The Upshot: After dropping Game 1, the Cubs will turn to Hendricks to even up the series headed back to Chicago. Hendricks got the nod over Jason Hammel due to his strong finish to the season. His 3.95 ERA isn’t going to blow you away, but he averaged 8.4 K/9 and 2.2 BB/9 in 32 starts and had back-to-back scoreless outings to finish the season. Garcia has been great at home in his career and posted a career-low 2.43 ERA in 20 starts this season, but he was a bit more hittable down the stretch. It will be interesting to see what tweaks Joe Maddon makes to his lineup against the lefty. Jake Arrieta looms for Game 3, so this is a huge one.

The Game: New York Mets vs. Los Angeles Dodgers
The Time: 9 p.m. ET
The Place: Dodger Stadium, Los Angeles
The Channel: TBS
The Starters: Noah Syndergaard vs. Zack Greinke
The Upshot: It’s going to be difficult to top the pitching matchup from Game 1, but if anyone is capable of coming close, it’s these two guys. Syndergaard will try to bring the Mets back to Citi Field up 2-0 in the series. After posting a 3.24 ERA and 166/31 K/BB ratio in 150 innings as a rookie, he’s a serious threat to do exactly that. Fortunately for the Dodgers, they have NL Cy Young contender Zack Greinke on the hill. The 31-year-old led the majors with a 1.66 ERA during the regular season and is capable of rendering Syndergaard’s effort moot, much like Jacob deGrom did to Clayton Kershaw on Friday. This is another really fun matchup. One thing to note for the Mets is that rookie Michael Conforto will likely be in left field for Game 2 after sitting against the left-hander in Game 1.

Jacob deGrom outduels Clayton Kershaw, Mets take 1-0 NLDS lead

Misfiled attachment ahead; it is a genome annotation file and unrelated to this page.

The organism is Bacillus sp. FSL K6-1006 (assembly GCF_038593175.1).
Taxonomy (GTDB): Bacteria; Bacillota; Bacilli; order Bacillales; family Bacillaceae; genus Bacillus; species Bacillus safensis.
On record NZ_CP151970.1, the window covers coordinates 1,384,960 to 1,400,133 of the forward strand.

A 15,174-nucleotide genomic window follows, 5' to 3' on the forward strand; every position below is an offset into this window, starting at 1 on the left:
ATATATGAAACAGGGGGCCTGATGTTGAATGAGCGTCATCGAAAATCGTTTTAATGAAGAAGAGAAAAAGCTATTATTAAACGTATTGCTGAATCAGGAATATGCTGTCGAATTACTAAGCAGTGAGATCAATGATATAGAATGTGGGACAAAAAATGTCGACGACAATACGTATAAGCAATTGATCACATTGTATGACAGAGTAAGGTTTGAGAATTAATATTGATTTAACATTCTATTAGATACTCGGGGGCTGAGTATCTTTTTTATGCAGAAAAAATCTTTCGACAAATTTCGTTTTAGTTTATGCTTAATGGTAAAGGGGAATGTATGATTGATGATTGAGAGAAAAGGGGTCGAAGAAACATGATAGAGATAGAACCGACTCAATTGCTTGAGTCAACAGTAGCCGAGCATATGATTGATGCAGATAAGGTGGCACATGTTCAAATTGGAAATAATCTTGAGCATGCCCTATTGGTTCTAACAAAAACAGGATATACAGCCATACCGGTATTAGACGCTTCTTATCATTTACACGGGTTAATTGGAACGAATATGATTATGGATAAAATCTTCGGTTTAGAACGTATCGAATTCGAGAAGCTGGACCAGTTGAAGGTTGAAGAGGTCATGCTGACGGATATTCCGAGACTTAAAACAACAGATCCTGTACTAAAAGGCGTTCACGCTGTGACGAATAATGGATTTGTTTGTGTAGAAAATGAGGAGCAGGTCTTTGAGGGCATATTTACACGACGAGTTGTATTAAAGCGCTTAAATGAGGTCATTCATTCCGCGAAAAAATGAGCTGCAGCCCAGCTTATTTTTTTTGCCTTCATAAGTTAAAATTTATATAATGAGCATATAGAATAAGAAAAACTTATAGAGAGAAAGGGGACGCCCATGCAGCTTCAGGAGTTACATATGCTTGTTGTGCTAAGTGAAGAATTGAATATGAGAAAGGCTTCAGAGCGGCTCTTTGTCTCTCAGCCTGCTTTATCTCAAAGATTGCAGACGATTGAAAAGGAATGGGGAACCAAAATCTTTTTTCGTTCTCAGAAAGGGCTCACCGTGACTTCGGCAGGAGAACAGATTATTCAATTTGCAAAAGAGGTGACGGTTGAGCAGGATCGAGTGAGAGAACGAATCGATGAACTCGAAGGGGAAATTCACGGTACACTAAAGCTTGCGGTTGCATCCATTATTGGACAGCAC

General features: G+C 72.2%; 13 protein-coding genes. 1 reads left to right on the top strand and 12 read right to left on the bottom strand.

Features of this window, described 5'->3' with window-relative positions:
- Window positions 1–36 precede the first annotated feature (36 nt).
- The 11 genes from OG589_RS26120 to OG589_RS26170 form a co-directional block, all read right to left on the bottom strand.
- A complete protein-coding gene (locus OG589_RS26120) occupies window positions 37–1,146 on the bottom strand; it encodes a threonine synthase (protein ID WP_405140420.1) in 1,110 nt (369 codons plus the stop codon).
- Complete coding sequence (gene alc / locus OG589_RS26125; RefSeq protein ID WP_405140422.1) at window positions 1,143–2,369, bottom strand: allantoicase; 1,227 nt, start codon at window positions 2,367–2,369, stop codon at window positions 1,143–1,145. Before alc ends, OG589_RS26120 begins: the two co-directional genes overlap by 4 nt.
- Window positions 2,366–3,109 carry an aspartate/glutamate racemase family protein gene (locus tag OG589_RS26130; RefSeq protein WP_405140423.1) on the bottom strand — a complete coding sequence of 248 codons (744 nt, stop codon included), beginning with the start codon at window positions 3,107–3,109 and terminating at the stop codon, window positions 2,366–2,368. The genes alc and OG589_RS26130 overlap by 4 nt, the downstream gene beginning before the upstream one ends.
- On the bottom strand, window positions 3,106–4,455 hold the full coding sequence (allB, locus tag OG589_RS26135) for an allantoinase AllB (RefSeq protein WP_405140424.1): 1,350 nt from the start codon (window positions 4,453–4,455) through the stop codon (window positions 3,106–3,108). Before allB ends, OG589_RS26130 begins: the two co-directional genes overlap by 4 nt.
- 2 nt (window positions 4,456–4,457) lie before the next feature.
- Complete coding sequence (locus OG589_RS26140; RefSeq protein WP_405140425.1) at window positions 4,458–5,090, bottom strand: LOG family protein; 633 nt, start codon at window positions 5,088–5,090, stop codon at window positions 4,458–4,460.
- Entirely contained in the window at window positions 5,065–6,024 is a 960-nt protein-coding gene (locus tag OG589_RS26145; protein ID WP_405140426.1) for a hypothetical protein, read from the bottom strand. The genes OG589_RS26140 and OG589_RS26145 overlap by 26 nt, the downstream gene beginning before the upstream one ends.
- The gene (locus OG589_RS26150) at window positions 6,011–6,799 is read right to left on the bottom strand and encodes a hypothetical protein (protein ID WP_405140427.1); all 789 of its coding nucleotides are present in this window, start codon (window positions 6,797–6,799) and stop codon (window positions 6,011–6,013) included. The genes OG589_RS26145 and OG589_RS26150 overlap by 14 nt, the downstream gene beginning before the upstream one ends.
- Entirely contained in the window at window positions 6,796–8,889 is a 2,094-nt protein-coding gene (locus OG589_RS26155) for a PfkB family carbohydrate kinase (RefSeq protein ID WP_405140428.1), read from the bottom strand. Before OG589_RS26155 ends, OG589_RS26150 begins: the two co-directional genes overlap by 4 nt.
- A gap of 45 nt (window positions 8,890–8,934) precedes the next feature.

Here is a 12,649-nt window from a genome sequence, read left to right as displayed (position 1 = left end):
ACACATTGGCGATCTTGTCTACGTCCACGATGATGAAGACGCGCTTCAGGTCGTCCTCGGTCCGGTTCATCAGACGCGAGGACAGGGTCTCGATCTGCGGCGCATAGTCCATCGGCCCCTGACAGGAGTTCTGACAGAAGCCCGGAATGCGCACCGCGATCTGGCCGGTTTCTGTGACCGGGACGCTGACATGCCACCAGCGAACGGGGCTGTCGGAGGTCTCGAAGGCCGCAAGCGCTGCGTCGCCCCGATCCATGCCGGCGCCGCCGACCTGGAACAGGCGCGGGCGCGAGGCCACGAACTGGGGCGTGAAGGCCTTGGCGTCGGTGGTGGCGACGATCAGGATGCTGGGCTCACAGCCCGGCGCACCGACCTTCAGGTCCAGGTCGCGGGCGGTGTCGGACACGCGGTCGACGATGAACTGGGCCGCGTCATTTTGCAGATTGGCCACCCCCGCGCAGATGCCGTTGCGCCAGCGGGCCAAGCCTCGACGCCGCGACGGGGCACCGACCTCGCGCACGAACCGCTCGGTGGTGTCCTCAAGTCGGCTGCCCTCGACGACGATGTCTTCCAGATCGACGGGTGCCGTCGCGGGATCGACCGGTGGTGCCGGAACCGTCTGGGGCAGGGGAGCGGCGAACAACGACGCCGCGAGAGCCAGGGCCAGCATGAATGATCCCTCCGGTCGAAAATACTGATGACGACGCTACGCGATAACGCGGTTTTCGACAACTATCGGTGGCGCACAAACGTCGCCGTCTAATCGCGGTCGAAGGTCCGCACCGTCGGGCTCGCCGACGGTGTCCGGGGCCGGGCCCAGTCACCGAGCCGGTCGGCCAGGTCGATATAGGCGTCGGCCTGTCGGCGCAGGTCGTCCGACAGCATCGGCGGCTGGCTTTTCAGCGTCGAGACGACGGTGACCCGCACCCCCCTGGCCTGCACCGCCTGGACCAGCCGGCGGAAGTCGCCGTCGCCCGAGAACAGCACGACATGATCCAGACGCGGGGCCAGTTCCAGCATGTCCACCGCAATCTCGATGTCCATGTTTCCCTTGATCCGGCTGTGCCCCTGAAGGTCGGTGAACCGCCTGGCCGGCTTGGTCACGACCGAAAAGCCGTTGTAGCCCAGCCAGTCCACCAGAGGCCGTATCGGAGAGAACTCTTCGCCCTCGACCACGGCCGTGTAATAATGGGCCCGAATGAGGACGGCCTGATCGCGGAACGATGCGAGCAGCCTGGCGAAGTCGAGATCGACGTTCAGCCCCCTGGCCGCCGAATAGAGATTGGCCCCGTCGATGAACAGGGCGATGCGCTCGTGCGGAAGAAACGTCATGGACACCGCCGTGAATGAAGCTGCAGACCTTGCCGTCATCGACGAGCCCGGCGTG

Jacob de Grom
AP Photo/Kathy Willens

Jacob deGrom put together one of the best post-season starts in Mets history, outdueling three-time Cy Young Award winner Clayton Kershaw to pitch his team into a 1-0 NLDS lead. The right-hander fanned 13 over seven shutout innings, holding the Dodgers to five hits and a walk as the Mets won 3-1.

deGrom’s game score of 79 is the fifth-best by a Mets starter in the playoffs, behind Jon Matlack, Mike Hampton, Bobby Jones, and Tom Seaver, according to Baseball Reference. As Katie Sharp notes on Twitter, deGrom is one of three pitchers to hold the opposition scoreless on 13 or more strikeouts and one or fewer walks. The other two are Tim Lincecum and Mike Scott.

In the eighth inning, reliever Tyler Clippard allowed a one-out double to Howie Kendrick followed by an RBI single to Adrian Gonzalez as the Dodgers finally got on the board. Closer Jeurys Familia entered and recorded the final out of the eighth inning by inducing a weak line out from Justin Turner. In the ninth, Familia worked a 1-2-3 frame to wrap up the game.

Kershaw remains winless in the post-season since Game 1 of the 2013 NLDS, a span of seven starts. He gave up a solo home run to Daniel Murphy in the fourth inning, then walked the bases loaded in the seventh inning before departing with two outs. Reliever Pedro Baez entered and allowed two of his inherited runners to score when David Wright lined a single to center field. On the evening, Kershaw was on the hook for three runs on four hits and four walks with 11 strikeouts. Though he lost his command a bit towards the end of his start, the lefty pitched quite well and will be on the receiving end of some unnecessary criticism as a result of taking another post-season loss.

deGrom and Kershaw both struck out 11 batters, the first time that has happened in a major league post-season game.

Michael Cuddyer didn’t look too good out in left field for the Mets.

Game 2 of the NLDS will continue on Saturday at 9:00 PM EDT. Noah Syndergaard will start for the Mets opposite Zack Greinke of the Dodgers.